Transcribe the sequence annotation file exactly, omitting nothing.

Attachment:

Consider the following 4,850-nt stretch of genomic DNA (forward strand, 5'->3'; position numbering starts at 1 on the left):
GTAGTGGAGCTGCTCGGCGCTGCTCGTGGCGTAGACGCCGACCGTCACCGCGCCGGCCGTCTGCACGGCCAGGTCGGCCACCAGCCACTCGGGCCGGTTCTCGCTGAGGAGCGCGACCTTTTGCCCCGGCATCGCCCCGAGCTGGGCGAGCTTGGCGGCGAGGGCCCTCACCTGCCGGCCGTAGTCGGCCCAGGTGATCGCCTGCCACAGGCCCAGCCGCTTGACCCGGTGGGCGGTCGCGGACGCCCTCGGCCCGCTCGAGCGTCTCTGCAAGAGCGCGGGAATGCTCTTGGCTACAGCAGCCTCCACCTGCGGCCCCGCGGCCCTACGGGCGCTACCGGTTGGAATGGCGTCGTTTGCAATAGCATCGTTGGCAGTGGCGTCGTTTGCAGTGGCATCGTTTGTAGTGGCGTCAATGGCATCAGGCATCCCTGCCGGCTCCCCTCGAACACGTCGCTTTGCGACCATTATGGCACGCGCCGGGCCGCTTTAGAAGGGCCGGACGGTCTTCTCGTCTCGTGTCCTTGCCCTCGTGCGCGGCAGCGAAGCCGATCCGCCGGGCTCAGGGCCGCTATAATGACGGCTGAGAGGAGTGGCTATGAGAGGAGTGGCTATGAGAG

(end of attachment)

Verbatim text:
Consider the following 4,850-nt stretch of genomic DNA (forward strand, 5'->3'; position numbering starts at 1 on the left):
GTAGTGGAGCTGCTCGGCGCTGCTCGTGGCGTAGACGCCGACCGTCACCGCGCCGGCCGTCTGCACGGCCAGGTCGGCCACCAGCCACTCGGGCCGGTTCTCGCTGAGGAGCGCGACCTTTTGCCCCGGCATCGCCCCGAGCTGGGCGAGCTTGGCGGCGAGGGCCCTCACCTGCCGGCCGTAGTCGGCCCAGGTGATCGCCTGCCACAGGCCCAGCCGCTTGACCCGGTGGGCGGTCGCGGACGCCCTCGGCCCGCTCGAGCGTCTCTGCAAGAGCGCGGGAATGCTCTTGGCTACAGCAGCCTCCACCTGCGGCCCCGCGGCCCTACGGGCGCTACCGGTTGGAATGGCGTCGTTTGCAATAGCATCGTTGGCAGTGGCGTCGTTTGCAGTGGCATCGTTTGTAGTGGCGTCAATGGCATCAGGCATCCCTGCCGGCTCCCCTCGAACACGTCGCTTTGCGACCATTATGGCACGCGCCGGGCCGCTTTAGAAGGGCCGGACGGTCTTCTCGTCTCGTGTCCTTGCCCTCGTGCGCGGCAGCGAAGCCGATCCGCCGGGCTCAGGGCCGCTATAATGACGGCTGAGAGGAGTGGCTATGAGAGGAGTGGCTATGAGAG